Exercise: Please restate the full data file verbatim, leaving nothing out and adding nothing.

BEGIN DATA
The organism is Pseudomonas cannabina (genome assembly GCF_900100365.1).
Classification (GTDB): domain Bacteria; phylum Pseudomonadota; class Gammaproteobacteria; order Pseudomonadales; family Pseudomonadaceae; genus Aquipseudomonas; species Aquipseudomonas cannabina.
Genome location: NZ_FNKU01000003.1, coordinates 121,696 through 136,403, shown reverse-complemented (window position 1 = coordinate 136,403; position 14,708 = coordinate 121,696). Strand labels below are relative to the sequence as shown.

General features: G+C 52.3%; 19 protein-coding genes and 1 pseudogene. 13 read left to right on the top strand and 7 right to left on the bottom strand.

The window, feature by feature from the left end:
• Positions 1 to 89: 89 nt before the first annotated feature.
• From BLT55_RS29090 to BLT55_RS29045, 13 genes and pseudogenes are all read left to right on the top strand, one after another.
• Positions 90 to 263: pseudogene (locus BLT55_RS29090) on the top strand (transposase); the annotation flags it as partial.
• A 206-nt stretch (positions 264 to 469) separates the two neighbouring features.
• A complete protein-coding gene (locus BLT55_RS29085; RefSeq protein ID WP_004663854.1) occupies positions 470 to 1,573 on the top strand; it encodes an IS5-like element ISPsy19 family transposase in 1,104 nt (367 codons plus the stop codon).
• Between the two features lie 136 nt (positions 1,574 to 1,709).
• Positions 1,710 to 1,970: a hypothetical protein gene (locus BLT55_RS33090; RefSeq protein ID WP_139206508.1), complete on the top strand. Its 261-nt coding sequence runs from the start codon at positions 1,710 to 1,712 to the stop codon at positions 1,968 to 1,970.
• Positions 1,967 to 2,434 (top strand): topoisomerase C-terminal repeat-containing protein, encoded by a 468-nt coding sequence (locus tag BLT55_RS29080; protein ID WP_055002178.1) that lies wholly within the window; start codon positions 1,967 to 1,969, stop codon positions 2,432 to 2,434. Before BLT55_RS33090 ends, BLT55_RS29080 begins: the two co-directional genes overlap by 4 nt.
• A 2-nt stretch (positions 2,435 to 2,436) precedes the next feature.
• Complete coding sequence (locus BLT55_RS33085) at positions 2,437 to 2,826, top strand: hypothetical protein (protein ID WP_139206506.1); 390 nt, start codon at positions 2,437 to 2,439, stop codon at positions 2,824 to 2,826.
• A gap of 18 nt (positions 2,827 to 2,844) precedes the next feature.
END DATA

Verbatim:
The organism is Pseudomonas cannabina (genome assembly GCF_900100365.1).
Classification (GTDB): domain Bacteria; phylum Pseudomonadota; class Gammaproteobacteria; order Pseudomonadales; family Pseudomonadaceae; genus Aquipseudomonas; species Aquipseudomonas cannabina.
Genome location: NZ_FNKU01000003.1, coordinates 121,696 through 136,403, shown reverse-complemented (window position 1 = coordinate 136,403; position 14,708 = coordinate 121,696). Strand labels below are relative to the sequence as shown.

General features: G+C 52.3%; 19 protein-coding genes and 1 pseudogene. 13 read left to right on the top strand and 7 right to left on the bottom strand.

The window, feature by feature from the left end:
• Positions 1 to 89: 89 nt before the first annotated feature.
• From BLT55_RS29090 to BLT55_RS29045, 13 genes and pseudogenes are all read left to right on the top strand, one after another.
• Positions 90 to 263: pseudogene (locus BLT55_RS29090) on the top strand (transposase); the annotation flags it as partial.
• A 206-nt stretch (positions 264 to 469) separates the two neighbouring features.
• A complete protein-coding gene (locus BLT55_RS29085; RefSeq protein ID WP_004663854.1) occupies positions 470 to 1,573 on the top strand; it encodes an IS5-like element ISPsy19 family transposase in 1,104 nt (367 codons plus the stop codon).
• Between the two features lie 136 nt (positions 1,574 to 1,709).
• Positions 1,710 to 1,970: a hypothetical protein gene (locus BLT55_RS33090; RefSeq protein ID WP_139206508.1), complete on the top strand. Its 261-nt coding sequence runs from the start codon at positions 1,710 to 1,712 to the stop codon at positions 1,968 to 1,970.
• Positions 1,967 to 2,434 (top strand): topoisomerase C-terminal repeat-containing protein, encoded by a 468-nt coding sequence (locus tag BLT55_RS29080; protein ID WP_055002178.1) that lies wholly within the window; start codon positions 1,967 to 1,969, stop codon positions 2,432 to 2,434. Before BLT55_RS33090 ends, BLT55_RS29080 begins: the two co-directional genes overlap by 4 nt.
• A 2-nt stretch (positions 2,435 to 2,436) precedes the next feature.
• Complete coding sequence (locus BLT55_RS33085) at positions 2,437 to 2,826, top strand: hypothetical protein (protein ID WP_139206506.1); 390 nt, start codon at positions 2,437 to 2,439, stop codon at positions 2,824 to 2,826.
• A gap of 18 nt (positions 2,827 to 2,844) precedes the next feature.